Daniel Greenfield, a Shillman Journalism Fellow at the Freedom Center, is an investigative journalist and writer focusing on the radical Left and Islamic terrorism.
The media is dying. Its business model is defunct. Its bias has alienated most of the country. In the latest Pew survey, the only group that still trusts the media are Democrats.
And while so many millions are out of work, Democrats are bailing out the media.
The wave of consolidations and bankruptcies is sweeping like a fire through major papers. Cable news will be a casualty of demographics and the end of bundling. The end of network television is less than a decade away. Brand names like CNN and MSNBC will soon be where Time, Newsweek, and other news magazines ended up once subscriptions collapsed.
The media is dying, but it’s not about to die gracefully. It just needs to find money. Lots of it.
Big Tech billionaires have bought classic newspapers and magazines like Time, The Washington Post, and The New Republic, but those are vanity projects and even Jeff Bezos doesn’t have enough money to subsidize the entire ossified infrastructure of the media.
But the only people who have more money than the Amazon CEO are the American people.
The media’s Plan A has been sponging off Big Tech companies like Google and Facebook, pressuring them to pour hundreds of millions of dollars into its operations. Its Plan B is blurring the line between lefty activist non-profits and its newsrooms with organizations like Report for America being funded by Facebook and Google to embed activists into local newspapers.
Is that going to pay the media’s bills? No. That’s why there’s Plan C. And Plan C is you.
H.R. 7640: The Local Journalism Sustainability Act was introduced in Congress, backed by a coalition that includes Report for America and the National Newspaper Association, and would offer tax credits for newspaper subscriptions and tax credits for paying the salaries of the radical activists working there. There’s also a $5,000 tax credit for advertising in newspapers.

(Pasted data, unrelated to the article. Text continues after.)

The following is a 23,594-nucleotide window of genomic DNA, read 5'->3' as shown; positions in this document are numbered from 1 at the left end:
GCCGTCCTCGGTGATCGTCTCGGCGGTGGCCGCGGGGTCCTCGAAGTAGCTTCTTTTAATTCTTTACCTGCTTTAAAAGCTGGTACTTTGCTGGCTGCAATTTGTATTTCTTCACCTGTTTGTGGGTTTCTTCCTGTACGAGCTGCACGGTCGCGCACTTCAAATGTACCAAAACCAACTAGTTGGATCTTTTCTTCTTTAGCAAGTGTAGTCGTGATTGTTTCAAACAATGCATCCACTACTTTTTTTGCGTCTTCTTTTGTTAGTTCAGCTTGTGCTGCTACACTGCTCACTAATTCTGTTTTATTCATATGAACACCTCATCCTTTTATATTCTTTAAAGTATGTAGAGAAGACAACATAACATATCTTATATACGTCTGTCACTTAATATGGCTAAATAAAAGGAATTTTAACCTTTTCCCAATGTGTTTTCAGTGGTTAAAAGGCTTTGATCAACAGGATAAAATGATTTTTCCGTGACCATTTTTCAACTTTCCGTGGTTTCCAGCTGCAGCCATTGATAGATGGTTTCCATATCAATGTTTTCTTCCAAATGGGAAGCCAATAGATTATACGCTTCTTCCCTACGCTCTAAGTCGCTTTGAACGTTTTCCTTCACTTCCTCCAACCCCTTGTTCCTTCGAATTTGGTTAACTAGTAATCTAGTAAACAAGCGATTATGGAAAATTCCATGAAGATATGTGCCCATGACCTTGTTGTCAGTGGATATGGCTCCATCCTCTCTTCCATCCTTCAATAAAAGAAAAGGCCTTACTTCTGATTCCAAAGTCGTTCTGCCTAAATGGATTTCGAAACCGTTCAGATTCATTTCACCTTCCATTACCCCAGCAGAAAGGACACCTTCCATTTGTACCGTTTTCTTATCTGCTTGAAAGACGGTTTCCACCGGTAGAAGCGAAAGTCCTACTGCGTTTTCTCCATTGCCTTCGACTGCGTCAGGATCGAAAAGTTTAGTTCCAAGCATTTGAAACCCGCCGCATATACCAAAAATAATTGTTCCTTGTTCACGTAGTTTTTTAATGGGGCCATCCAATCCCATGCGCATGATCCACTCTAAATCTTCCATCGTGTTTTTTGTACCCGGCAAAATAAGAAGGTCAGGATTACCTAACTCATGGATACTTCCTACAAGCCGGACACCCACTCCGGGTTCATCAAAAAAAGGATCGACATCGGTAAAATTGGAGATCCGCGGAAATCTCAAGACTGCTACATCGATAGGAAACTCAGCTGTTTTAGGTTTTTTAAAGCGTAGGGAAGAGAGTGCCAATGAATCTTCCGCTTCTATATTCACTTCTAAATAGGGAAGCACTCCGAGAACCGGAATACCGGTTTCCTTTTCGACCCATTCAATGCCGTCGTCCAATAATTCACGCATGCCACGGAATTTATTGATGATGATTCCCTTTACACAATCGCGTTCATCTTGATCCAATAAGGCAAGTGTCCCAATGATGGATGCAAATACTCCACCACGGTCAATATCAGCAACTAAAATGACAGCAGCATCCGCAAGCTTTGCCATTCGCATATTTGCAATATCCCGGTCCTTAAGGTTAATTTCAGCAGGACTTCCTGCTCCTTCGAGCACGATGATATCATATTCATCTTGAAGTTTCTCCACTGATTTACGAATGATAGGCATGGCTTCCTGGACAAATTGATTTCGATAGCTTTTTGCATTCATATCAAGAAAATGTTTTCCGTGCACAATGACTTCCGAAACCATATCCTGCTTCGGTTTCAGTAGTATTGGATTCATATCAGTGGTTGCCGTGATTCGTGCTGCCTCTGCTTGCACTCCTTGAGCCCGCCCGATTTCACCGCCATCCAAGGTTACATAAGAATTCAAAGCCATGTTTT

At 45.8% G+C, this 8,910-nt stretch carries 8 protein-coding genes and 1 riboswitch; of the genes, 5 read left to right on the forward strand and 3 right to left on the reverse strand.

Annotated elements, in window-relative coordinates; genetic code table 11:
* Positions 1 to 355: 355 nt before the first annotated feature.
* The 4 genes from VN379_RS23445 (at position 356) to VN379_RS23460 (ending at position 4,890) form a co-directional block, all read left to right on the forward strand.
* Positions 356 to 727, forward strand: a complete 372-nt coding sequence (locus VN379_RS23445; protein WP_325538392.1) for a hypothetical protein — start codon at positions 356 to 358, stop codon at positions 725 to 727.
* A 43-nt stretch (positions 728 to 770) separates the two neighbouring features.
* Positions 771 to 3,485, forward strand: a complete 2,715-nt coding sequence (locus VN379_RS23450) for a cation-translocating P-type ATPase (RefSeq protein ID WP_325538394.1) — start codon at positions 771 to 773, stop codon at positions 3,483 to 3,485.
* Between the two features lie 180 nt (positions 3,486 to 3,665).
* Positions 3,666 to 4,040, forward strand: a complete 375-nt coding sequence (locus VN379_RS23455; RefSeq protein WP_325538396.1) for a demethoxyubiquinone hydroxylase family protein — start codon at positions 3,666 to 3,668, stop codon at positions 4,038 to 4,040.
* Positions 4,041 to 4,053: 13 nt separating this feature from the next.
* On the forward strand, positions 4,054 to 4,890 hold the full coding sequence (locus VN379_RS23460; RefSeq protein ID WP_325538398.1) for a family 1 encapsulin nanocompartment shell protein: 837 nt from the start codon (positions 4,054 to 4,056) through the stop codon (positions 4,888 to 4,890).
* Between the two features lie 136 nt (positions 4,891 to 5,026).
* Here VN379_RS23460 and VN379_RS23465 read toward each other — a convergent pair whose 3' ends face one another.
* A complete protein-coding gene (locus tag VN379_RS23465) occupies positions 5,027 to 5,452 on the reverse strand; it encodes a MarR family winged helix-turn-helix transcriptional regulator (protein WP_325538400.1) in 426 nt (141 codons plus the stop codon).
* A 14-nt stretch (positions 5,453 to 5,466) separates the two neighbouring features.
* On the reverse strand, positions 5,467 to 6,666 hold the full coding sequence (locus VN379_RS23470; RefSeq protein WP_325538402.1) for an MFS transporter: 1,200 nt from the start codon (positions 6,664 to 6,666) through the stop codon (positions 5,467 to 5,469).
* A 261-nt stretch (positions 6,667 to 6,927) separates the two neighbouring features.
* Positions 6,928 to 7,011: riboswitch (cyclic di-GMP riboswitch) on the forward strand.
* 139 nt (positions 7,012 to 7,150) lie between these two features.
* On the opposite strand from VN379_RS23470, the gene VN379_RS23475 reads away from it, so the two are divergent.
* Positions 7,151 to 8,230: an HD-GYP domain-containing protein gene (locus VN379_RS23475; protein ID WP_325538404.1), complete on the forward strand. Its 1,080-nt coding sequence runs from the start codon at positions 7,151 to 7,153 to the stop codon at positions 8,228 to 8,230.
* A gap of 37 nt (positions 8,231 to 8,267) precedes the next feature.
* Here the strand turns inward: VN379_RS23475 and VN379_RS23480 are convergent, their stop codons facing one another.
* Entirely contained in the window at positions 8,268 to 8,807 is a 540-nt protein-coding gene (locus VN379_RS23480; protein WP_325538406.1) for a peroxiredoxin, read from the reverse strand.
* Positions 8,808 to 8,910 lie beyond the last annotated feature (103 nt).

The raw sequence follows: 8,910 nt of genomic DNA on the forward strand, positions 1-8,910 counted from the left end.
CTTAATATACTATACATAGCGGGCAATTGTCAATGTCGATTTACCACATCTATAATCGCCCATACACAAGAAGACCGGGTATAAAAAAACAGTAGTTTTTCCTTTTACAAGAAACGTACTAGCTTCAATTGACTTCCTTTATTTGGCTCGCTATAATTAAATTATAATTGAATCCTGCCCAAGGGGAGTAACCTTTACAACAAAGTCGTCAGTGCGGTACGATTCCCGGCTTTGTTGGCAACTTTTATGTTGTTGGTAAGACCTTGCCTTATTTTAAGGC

At a time when millions of Americans are out of work, when families are faced with losing their homes and businesses, Democrats have decided that they should aggressively subsidize a dying industry at the expense of everyone else whose jobs are seen as “non-essential”.
The countless stores, gyms, bars, salons, and other small businesses going out of business in the epidemic of Democrat lockdowns and lootings could use this kind of bailout. But the Democrats insist that their media messaging operations are vital and should be subsidized.
While Rep. Ann Kirkpatrick, who introduced the bill, claims that it will fund “local newspapers”, those local newspapers are largely owned by national operations and hedge funds. While actual local businesses go out of business, Democrats are proposing a bailout for media investors.
Rep. Kirkpatrick’s press release touts support from from the News Media Alliance whose board is stacked with the heads of McClatchy and USA Today, huge national chains with a combined thousands of papers, not to mention the CFO of the New York Times, and a VP at the Washington Post. Are these the local small businesses Democrats want to subsidize?
The Local Journalism Sustainability Act has over 40 Democrat sponsors and nearly 20 Republican sponsors. Democrat sponsors include some of the House’s most extreme figures like Rep. Ted Lieu, Rep. Raul Grijalva, Rep. Eric Swalwell, and Rep. Andre Carson.
H.R. 7640 would be an outrage at any time, it’s a particular outrage when so many Americans are out of work and so many small businesses are going under that Democrats and some Republicans want to provide a $250 tax credit for newspaper subscriptions, a tax credit covering half of $50,000 salaries for media hacks, and $5,000 credits for advertising in newspapers.
Companies that own dozens, hundreds, and thousands of papers are lobbying Congress.
They keep claiming that the bill will help save “local journalism”. But how does the Local Journalism Sustainability Act define local journalism? Not based on the paper, but the readers. As long as 51% of the paper’s readers live in the same state, it’s considered a local paper. Even if the paper is a subsidiary of a national chain whose real headquarters is in New York or D.C.